No wonder Sony did not bother...

Started Feb 12, 2020 | Discussions thread
SQLGuy Forum Pro • Posts: 10,591
Re: No wonder Sony did not bother...

Philnw2 wrote:

SQLGuy wrote:

PWPhotography wrote:

tqlla wrote:

PWPhotography wrote:

Nope there is a compromised as you already admitted, more or less. Longer FL, more compromises as nobody shoot Canon long EF lenses on R bodies in sport and wildlife except for testing purposes.

That's a limitation of the camera, not the fact that they are adapted lenses.

LOL. As I said let wait and see when R5 released that adapted lenses can shoot full 20fps with full AF/AE? I know you have a wishful thinking. Hope you will get a R5 and test then but I will not count on it

The fact that Canon supports all of their current EF lenses via adapter with full AF and AFC is a big win for Canon vs Sony, in the transitional user support department.

But it has compromise, more or less. Let's wait to see AF-C tracking with EF long lenses especially super-tele lenses adapted on R5. I don't believe that hype. Sooner or later Canon and Nikon also have to design and release native RF and Z long lenses to fully leverage potential of their future ML 1Dx III and D6 cameras.

Sony has constantly thrown hurdles in the way of migrating users. 3FPS, no AFC in video, 10 year old AF for the LA-EA4. In fact they only allowed for the additional AF-zones with the LA-EA3+A7iii, because they were "Forced to" by Canon.

Probably the original design limits that. I don't have any Sony A-mount history. I moved from Canon FF DSLR.

The LA-EA2 was released in 2012. At that time, the A55 AF module it used was not that old, but was still a lower end offering. The LA-EA4 was released in 2013, using the same APS-C AF module as the LA-EA2. This despite the fact that the A99 had been out for about a year. That looks quite clearly intentional that Sony did not want to make the adapters too attractive or functional. Yes, it's limited by design. Quite intentionally. Not limited by technology or even by already available components.

The bigger insult to A mount customers is that they haven't done anything new about adapters in the last seven years... other than one LA-EA3 firmware update to ensure faster functionality for some lenses on only the A9.

They also ignored legitimate bugs. To me the most glaring example is handling of AF assist flashes with the LA-EA2/4. AF assist flashes work fine with the AF modules in these adapters, but Sony's firmware disables them. It makes sense that the AF assist pattern is disabled for other situations, but the camera certainly knows when an LA-EA2 or 4 is in use and should not be disabling the AF assist in this case.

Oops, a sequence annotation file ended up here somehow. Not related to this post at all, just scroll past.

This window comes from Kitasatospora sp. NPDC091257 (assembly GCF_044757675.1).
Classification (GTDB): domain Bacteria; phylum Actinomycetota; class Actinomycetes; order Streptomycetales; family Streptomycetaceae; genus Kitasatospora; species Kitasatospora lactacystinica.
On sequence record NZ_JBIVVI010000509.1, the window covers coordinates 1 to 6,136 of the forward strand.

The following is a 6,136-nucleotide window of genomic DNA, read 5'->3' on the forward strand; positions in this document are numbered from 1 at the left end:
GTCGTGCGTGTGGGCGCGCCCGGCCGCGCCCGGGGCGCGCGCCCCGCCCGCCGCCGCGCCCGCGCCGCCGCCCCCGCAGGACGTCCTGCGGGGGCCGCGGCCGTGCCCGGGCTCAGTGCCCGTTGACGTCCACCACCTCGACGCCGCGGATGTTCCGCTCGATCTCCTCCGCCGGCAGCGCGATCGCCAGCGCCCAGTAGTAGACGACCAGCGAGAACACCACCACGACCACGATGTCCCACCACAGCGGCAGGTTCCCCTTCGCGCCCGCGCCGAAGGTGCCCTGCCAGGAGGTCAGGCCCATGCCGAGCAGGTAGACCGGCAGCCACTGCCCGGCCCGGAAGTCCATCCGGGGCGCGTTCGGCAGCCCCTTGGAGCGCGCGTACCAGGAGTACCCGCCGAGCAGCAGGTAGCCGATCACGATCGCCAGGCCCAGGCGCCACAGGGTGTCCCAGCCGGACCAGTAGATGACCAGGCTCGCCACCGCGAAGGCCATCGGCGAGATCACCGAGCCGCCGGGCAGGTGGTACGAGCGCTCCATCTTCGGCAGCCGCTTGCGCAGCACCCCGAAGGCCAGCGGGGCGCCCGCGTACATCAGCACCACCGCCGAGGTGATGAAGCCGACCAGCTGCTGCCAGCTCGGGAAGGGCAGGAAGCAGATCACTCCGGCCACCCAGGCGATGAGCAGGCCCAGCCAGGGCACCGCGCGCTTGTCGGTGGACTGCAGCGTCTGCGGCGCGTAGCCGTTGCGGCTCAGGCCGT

Also its shady that Sony only allows for adapted 10FPS with the A9. Whereas Sigma and Metabones can 10FPS and video AFC for many lenses on the A7iii.

I highly doubt intentionally but just limited by technology. Anyway I have replaced entire EF lenses to FE counterparts (only missing is future FE 500/4.0 GM). I strongly believe native mount lenses. The same as Canon and Nikon are also rushing out native RF and Z lenses.

I highly doubt it was anything but intentional. Just as they were suddenly able to offer additional focus zones and adapted lens Eye AF in the III models, but not before then on cameras using the same processors as their predecessors.

About the only benefit of the doubt I can throw to Sony, and I think this is the likely case, is that they maybe didn't explicitly cripple anything, but simply prioritized "good enough" functionality above the cutoff lines for each release, did a bit of extra work (like adding, enabling, maybe just testing, adapted Eye AF), but then didn't prioritize any work to backport the functionality to older cameras that probably could support it.

There are emergency situations where the ability to turn on the camera's "flashlight" for illumination could be lifesaving. All Sony or any mfr would need is a "manual" mode for that AF illumination so that it could be turned on whenever needed. It was a real downer when i discovered on an early morning foggy day, that i was unable to focus my tripod mounted camera because there was no way to get the camera to turn on its light. So these days i carry a $5 flashlight because my 2015 A7rII $3200 camera was so poorly designed. Arrgh. Why don't reviewers mention oversights like this?

The most popular cameras in my 30 person photography club are the Fuji ones. The Fuji company has a deserved reputation for supporting their customers, AFTER the sale is made with frequent firmware updates. Sony, Canon, Nikon - not so much.

How would one tell that i'm shooting my Sony next to you - well i'm the one with a flashlight duct taped to the Sony camera. Not really - just kidding.

Please note that smart phones allow one to manually turn on its flashlight whenever desired. "Real" cameras are less smart.

Disabling the on-board assist lamp with adapters is annoying, too, but that's not what I'm talking about.

I'm talking about disabling the flash-based, largely infrared, assist lamp in flashes like the HS5600(D). That lamp is very helpful for SLT AF, but the LA-EA4 doesn't get to take advantage of it.

The only Fuji I have is an S5 Pro, and I'm not, so far, thrilled, with the idea of having to find a used copy for purchase of their image editing software that requires Windows 98 or something. Other than that, it seems to be a pretty cool camera.

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A7R2 with SEL2470Z and a number of adapted lenses (Canon FD, Minolta AF, Canon EF, Leica, Nikon...); A7R converted to IR.

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